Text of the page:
(New York City)
State lawmakers met Thursday in lower Manhattan to consider extending mayoral control of New York City schools.
While there was neither a mayor present nor substantive debate about the merits of mayoral control, the hearing provided Schools Chancellor Carmen Fariña with an opportunity to make the case for why Mayor Bill de Blasio deserves three more years as head of the city’s 1,800 schools and 1.1 million students.
Fariña parried with senators for three hours in response to questions that spanned the city’s education programs, including school safety, parent engagement, overcrowding, and charter schools.
Not far into the hearing, the chancellor provided a blunt assessment of the future of New York City schools if the legislature failed to renew mayoral control: “I would say it’s probably going to be a nightmare.”
Return to local control, last seen in the patronage-driven and corruption-plagued decades prior to 2002, would reverse the progress made by the de Blasio administration, Fariña argued.
If the mayor didn’t enjoy his current level of authority, the administration’s advances — universal pre-K, boosting the graduation rate, expansion of computer science, and more Advanced Placement classes — would never have happened.
“You need someone to be accountable,” she said. “I do think it’s important to say, ‘OK, this is the person they’re going to hold accountable, these are the things they’ve said publicly they’re going to stand for,’ and tick off the boxes as they do it.”
This is the second year de Blasio has fought to extend his control. In 2015 he initially sought a seven-year extension but, in a rebuke from senate Republicans, received only one additional year.
Michael Bloomberg was the first mayor to gain control over the schools — in 2002, not long after he assumed office — and it was renewed in 2009 for six years.
The current agreement expires June 30. The Senate is expected to make a decision before the regular legislative session concludes at the end of May. The Democrat-led Assembly already passed a bill, on Tuesday, granting de Blasio a three-year renewal.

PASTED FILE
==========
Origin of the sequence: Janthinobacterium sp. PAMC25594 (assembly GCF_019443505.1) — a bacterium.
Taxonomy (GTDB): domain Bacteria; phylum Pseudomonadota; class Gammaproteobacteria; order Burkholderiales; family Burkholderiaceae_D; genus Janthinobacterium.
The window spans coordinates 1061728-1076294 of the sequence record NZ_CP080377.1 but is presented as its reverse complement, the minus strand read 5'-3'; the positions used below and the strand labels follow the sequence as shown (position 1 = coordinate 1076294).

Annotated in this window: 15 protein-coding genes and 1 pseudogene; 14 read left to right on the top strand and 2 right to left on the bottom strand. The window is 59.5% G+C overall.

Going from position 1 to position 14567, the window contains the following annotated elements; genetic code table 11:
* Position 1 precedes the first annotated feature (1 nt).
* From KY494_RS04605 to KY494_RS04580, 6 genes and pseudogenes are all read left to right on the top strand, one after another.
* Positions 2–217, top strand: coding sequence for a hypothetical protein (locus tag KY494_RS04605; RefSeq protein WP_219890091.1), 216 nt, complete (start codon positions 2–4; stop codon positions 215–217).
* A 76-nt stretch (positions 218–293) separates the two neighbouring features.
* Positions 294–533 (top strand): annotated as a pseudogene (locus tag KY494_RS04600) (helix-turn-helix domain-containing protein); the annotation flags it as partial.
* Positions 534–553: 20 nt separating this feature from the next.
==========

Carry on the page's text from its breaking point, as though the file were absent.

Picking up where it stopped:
De Blasio’s absence overshadowed the hearing itself.
Charter school advocates with Families for Excellent Schools rallied outside, calling on the mayor to treat privately run, publicly funded charter schools the same as district schools and make it easier to create space-sharing arrangements between the two.
Activist Darlene Boston, of the StudentsFirstNY advocacy group, said the hearing was “a chance to hold the mayor accountable for his failures.” By not showing up, he was “skipping this hearing like a child not prepared for a test,” she said.
Each senator who took a turn at the microphone decried the mayor’s absence.
“I think an opportunity was missed by the mayor for not showing up,” said Senate Education Committee Chairman Carl Marcellino, a former New York City schools teacher and administrator.
“It’s worth the chief executive coming out and appearing,” said Republican Sen. Thomas Crocci. “It’s an indication to the legislature about the importance of the issue to the chief executive.”
De Blasio announced he wouldn’t attend at a press conference on Wednesday, arguing that his four-hour appearance before the committee in Albany earlier in May had been sufficient.
“I think it was a great show of respect (to the Senate) and we covered the subject matter well,” de Blasio said.
Surrounded by business leaders supporting an extension, de Blasio argued that executive control “allows us to move quickly and boldly in a system that still needs an immense amount of work.”
In addition, he said, the “striking bipartisan consensus” for an extension is due to widespread recognition that continuing the current system “is so much bigger than any political consideration.”
“With this kind of consensus, which you rarely see in public life, in this city, I think it’s a powerful message,” he said.
The mayor did not spend the morning of the hearing in seclusion: in three back-to-back radio interviews he defended his decision to sit out and cited precedent.
“By the way, when Michael Bloomberg went for renewal of mayoral control in 2009, he got a six-year extension from the Senate, including a lot of the same people without going to a single hearing,” he told 1010 WINS. “I think I’ve spent the time, shown the respect for the Senate, but now the facts are in. It’s time for them to decide.”